The glove is off

We pull off to the school drop-off. A kid gets out, and here's what comes pouring out of our family car:

-- a hockey stick

-- $27.50 in pennies

-- a lacrosse ball

-- a box of tampons

-- two ticket stubs from Hollywood Park

-- a copy of Sports Illustrated

-- a tube of hemorrhoid cream

-- an old pregnancy test (flunked)

-- 14 Starbucks cups

-- a baseball glove

I drive away, leaving all of it, except for the baseball glove, the only thing of value in a car full of crud. See, it's T-ball season and we might need the glove.

The glove is what the little guy sits on when he gobbles treats after the game. The glove is what he uses as an extra hat when the sun gets too hot.

The glove can be a monster mask, a punching bag, a pillow, a pet. The mavericks on our little T-ball team -- there are several -- occasionally use their gloves to catch baseballs, but such occurrences are rare. On this team, any conventional occurrence is pretty rare.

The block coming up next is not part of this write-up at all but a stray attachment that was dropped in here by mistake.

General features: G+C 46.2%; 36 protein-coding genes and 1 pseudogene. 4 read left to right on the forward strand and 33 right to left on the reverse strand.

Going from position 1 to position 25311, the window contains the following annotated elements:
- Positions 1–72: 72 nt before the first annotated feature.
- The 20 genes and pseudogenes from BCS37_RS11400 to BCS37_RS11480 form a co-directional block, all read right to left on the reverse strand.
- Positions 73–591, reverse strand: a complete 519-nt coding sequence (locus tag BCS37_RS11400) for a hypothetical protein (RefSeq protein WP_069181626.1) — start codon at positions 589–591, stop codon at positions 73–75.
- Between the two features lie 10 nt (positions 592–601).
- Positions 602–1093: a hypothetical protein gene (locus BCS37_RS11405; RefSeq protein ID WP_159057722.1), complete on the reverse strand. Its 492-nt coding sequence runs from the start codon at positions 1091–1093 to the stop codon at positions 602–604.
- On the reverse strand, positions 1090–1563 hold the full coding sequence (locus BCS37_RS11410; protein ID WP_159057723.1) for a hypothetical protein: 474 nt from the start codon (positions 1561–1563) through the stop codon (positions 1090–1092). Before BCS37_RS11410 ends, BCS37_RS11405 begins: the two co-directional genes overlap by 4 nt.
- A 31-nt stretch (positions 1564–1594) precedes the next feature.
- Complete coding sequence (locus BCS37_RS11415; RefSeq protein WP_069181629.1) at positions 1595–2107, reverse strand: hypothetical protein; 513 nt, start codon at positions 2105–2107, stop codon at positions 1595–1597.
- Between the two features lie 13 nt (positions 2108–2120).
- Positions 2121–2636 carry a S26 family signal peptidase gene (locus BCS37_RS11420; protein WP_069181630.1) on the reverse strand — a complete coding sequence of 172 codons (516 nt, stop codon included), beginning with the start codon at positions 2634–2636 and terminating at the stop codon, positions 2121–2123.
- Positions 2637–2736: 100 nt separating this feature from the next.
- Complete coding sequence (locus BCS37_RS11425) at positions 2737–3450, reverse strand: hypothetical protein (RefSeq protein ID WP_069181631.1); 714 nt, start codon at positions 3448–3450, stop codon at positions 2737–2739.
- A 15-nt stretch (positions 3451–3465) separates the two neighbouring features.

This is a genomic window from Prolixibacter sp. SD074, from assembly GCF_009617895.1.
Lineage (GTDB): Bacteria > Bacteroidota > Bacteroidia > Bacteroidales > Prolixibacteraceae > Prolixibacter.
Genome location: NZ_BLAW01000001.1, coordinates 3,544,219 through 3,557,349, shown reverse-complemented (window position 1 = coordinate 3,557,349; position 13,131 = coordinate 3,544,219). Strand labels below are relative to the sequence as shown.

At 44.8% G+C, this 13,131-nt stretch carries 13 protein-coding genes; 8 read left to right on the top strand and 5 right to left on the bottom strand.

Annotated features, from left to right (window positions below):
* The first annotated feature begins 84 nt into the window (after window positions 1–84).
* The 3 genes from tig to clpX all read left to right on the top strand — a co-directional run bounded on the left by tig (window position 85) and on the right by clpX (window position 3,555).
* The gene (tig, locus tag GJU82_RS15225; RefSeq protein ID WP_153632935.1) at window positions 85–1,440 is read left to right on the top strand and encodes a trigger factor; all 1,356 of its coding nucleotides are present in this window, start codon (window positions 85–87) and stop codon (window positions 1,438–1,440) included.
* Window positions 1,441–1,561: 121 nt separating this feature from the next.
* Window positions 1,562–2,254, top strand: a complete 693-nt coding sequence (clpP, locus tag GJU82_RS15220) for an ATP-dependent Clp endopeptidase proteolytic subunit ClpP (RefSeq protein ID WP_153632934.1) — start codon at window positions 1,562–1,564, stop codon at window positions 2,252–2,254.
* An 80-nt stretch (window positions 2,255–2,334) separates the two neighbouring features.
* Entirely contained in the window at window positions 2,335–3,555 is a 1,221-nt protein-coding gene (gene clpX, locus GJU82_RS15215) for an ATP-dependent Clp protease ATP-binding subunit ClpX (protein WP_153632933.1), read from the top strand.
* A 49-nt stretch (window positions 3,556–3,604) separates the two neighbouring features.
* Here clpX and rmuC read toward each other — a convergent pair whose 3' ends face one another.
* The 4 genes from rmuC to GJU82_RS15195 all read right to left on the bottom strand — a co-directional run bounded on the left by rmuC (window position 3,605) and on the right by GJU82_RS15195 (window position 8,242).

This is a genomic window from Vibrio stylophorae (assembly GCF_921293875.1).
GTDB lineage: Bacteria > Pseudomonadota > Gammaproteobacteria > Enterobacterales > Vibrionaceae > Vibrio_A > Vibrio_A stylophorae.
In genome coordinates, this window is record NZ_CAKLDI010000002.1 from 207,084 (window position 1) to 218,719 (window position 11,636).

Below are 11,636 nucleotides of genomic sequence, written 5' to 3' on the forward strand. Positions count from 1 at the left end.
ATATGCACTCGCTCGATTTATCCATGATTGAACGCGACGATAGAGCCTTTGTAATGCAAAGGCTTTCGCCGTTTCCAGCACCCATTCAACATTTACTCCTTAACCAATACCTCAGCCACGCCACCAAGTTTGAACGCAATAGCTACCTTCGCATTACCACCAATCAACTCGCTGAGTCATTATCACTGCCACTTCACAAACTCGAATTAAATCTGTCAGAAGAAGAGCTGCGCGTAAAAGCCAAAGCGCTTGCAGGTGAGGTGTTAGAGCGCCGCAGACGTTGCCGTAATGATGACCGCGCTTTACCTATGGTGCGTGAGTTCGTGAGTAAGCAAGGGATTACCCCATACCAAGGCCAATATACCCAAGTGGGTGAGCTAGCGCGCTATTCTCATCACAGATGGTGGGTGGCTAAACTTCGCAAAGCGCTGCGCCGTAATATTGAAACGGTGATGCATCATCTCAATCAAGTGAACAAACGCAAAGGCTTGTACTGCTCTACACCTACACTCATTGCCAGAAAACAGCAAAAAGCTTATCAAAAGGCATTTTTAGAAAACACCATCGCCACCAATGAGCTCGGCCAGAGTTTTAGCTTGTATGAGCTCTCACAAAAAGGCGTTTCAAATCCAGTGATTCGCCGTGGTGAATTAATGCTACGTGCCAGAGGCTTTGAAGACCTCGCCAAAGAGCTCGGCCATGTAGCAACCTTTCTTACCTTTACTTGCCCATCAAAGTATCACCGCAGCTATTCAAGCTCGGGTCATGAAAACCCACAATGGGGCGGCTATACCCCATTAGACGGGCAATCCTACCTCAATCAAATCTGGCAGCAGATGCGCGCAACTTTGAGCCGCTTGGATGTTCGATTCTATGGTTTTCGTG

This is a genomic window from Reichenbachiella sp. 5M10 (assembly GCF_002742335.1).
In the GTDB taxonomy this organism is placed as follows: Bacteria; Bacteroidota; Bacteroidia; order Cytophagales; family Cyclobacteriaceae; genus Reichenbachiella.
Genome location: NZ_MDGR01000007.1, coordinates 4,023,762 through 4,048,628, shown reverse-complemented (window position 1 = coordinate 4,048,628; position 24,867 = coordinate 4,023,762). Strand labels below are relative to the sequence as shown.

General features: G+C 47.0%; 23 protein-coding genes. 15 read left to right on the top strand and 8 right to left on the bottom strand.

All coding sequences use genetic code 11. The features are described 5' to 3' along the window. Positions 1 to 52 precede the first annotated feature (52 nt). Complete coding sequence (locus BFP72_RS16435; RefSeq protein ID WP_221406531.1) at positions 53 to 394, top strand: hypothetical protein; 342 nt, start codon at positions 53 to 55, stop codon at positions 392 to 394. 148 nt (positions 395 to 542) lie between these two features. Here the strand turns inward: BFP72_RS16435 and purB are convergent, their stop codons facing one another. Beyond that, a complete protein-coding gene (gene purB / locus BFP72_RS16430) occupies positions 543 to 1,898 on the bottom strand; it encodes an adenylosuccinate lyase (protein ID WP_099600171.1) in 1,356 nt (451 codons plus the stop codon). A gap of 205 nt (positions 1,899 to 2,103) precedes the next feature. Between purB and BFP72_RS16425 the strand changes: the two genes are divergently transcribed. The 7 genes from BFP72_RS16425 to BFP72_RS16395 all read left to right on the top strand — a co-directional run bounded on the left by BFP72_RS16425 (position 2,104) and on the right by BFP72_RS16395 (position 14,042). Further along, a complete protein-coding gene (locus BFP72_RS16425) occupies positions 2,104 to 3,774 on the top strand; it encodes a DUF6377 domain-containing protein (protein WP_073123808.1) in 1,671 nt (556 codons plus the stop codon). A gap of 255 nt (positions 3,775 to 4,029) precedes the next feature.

A week or two ago, we had a game during which a helicopter flew over. The entire game just stopped. The batter, I think he was in midswing, dropped the bat and joined his teammates as they gazed up in wonder.

"Look," one gasped as if just born. "A helicopter."

Big deal, a helicopter. But to them, it was almost biblical, as if God were descending from the clouds. It was revelation and science, all wrapped in one loud little moment. Like them, the copter made many annoying noises.

Then the game resumed, and the batter, Scribner, clubbed the ball from here to Toledo.

They have freckles like umlauts and little red mustaches from guzzling postgame juice. They behave almost like mini-men: They don't breathe when they eat, choosing instead to inhale their food, then grunt and gasp as a sign that they are finished.